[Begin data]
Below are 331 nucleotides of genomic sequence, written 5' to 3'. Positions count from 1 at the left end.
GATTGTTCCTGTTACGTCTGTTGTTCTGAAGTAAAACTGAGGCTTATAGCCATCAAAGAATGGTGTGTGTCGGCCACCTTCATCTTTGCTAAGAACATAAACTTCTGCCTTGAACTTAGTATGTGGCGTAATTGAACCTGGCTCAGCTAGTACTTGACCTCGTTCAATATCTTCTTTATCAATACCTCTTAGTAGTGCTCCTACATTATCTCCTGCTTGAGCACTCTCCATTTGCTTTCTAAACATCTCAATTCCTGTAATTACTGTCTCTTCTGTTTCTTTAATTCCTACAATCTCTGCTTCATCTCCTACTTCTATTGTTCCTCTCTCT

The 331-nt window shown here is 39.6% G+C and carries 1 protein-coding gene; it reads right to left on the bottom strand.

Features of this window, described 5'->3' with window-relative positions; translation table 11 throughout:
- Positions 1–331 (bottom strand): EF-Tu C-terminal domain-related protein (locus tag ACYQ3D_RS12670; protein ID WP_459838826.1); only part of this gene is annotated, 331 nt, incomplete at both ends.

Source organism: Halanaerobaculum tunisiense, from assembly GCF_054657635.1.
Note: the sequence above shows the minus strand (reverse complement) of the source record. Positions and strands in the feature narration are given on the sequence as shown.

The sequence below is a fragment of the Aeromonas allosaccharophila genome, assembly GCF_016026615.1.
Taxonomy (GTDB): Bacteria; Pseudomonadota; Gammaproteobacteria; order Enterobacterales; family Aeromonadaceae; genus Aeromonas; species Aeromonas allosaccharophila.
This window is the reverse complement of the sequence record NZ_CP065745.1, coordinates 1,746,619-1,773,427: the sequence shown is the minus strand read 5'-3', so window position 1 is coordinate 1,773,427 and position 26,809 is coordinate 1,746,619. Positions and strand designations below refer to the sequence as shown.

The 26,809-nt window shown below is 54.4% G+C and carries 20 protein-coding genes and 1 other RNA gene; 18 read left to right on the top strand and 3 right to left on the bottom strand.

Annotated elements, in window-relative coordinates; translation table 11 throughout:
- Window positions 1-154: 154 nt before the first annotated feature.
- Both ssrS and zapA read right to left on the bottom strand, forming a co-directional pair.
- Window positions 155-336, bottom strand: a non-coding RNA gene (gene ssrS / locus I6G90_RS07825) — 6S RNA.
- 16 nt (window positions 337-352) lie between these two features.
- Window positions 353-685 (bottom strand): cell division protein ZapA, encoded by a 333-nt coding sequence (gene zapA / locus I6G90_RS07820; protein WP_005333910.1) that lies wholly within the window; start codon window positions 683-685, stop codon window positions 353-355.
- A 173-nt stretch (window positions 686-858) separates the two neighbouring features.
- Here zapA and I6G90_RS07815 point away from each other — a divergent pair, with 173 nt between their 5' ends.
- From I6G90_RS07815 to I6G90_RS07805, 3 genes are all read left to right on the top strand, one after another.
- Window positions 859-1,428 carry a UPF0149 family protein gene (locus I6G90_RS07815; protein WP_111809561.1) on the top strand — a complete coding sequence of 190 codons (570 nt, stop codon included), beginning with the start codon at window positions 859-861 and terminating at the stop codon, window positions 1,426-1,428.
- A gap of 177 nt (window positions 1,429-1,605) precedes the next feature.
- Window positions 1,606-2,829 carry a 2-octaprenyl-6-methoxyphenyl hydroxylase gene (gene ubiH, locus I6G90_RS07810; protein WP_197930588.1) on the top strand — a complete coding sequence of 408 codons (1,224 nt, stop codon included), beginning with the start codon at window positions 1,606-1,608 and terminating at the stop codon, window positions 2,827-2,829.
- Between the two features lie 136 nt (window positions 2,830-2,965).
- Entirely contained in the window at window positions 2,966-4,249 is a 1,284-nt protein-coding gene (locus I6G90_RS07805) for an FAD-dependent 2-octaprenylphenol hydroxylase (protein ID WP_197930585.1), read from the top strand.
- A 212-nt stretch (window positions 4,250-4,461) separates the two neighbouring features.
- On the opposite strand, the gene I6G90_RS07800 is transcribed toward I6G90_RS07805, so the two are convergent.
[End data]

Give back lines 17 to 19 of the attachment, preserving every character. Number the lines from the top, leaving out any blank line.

- Window positions 353-685 (bottom strand): cell division protein ZapA, encoded by a 333-nt coding sequence (gene zapA / locus I6G90_RS07820; protein WP_005333910.1) that lies wholly within the window; start codon window positions 683-685, stop codon window positions 353-355.
- A 173-nt stretch (window positions 686-858) separates the two neighbouring features.
- Here zapA and I6G90_RS07815 point away from each other — a divergent pair, with 173 nt between their 5' ends.